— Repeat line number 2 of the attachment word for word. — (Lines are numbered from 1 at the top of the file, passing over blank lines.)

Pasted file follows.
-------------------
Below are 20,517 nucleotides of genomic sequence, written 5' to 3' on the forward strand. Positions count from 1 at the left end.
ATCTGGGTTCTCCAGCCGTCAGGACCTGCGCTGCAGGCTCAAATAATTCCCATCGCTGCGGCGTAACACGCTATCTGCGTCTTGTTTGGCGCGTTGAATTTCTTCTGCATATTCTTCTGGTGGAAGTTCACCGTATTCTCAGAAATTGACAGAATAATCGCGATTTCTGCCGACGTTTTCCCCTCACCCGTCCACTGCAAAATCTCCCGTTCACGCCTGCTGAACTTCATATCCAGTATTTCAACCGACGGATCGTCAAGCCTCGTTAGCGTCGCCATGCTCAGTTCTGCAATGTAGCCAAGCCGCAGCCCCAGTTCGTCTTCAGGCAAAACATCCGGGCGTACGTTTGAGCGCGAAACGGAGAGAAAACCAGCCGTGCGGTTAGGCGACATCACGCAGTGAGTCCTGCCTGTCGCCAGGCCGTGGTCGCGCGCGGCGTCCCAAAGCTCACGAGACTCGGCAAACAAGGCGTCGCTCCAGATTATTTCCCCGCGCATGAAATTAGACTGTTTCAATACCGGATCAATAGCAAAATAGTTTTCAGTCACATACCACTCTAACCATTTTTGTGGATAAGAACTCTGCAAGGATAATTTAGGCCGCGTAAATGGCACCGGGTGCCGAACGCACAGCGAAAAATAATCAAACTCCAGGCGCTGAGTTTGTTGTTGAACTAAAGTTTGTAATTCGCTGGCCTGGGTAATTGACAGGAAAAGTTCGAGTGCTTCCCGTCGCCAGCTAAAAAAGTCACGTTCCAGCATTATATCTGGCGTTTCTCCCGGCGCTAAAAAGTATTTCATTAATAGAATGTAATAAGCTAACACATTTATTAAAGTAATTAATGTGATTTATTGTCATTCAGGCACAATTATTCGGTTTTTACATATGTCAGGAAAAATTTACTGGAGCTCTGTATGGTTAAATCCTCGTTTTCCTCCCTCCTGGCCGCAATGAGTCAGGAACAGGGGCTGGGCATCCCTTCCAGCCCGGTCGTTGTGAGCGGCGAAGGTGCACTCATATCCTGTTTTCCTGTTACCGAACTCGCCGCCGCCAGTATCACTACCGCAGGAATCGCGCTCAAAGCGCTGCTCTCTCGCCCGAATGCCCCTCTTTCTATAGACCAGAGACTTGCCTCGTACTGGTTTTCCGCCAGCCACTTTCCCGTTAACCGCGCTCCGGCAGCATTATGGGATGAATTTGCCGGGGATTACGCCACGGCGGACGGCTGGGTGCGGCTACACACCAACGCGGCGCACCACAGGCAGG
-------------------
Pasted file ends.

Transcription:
ATCTGGGTTCTCCAGCCGTCAGGACCTGCGCTGCAGGCTCAAATAATTCCCATCGCTGCGGCGTAACACGCTATCTGCGTCTTGTTTGGCGCGTTGAATTTCTTCTGCATATTCTTCTGGTGGAAGTTCACCGTATTCTCAGAAATTGACAGAATAATCGCGATTTCTGCCGACGTTTTCCCCTCACCCGTCCACTGCAAAATCTCCCGTTCACGCCTGCTGAACTTCATATCCAGTATTTCAACCGACGGATCGTCAAGCCTCGTTAGCGTCGCCATGCTCAGTTCTGCAATGTAGCCAAGCCGCAGCCCCAGTTCGTCTTCAGGCAAAACATCCGGGCGTACGTTTGAGCGCGAAACGGAGAGAAAACCAGCCGTGCGGTTAGGCGACATCACGCAGTGAGTCCTGCCTGTCGCCAGGCCGTGGTCGCGCGCGGCGTCCCAAAGCTCACGAGACTCGGCAAACAAGGCGTCGCTCCAGATTATTTCCCCGCGCATGAAATTAGACTGTTTCAATACCGGATCAATAGCAAAATAGTTTTCAGTCACATACCACTCTAACCATTTTTGTGGATAAGAACTCTGCAAGGATAATTTAGGCCGCGTAAATGGCACCGGGTGCCGAACGCACAGCGAAAAATAATCAAACTCCAGGCGCTGAGTTTGTTGTTGAACTAAAGTTTGTAATTCGCTGGCCTGGGTAATTGACAGGAAAAGTTCGAGTGCTTCCCGTCGCCAGCTAAAAAAGTCACGTTCCAGCATTATATCTGGCGTTTCTCCCGGCGCTAAAAAGTATTTCATTAATAGAATGTAATAAGCTAACACATTTATTAAAGTAATTAATGTGATTTATTGTCATTCAGGCACAATTATTCGGTTTTTACATATGTCAGGAAAAATTTACTGGAGCTCTGTATGGTTAAATCCTCGTTTTCCTCCCTCCTGGCCGCAATGAGTCAGGAACAGGGGCTGGGCATCCCTTCCAGCCCGGTCGTTGTGAGCGGCGAAGGTGCACTCATATCCTGTTTTCCTGTTACCGAACTCGCCGCCGCCAGTATCACTACCGCAGGAATCGCGCTCAAAGCGCTGCTCTCTCGCCCGAATGCCCCTCTTTCTATAGACCAGAGACTTGCCTCGTACTGGTTTTCCGCCAGCCACTTTCCCGTTAACCGCGCTCCGGCAGCATTATGGGATGAATTTGCCGGGGATTACGCCACGGCGGACGGCTGGGTGCGGCTACACACCAACGCGGCGCACCACAGGCAGG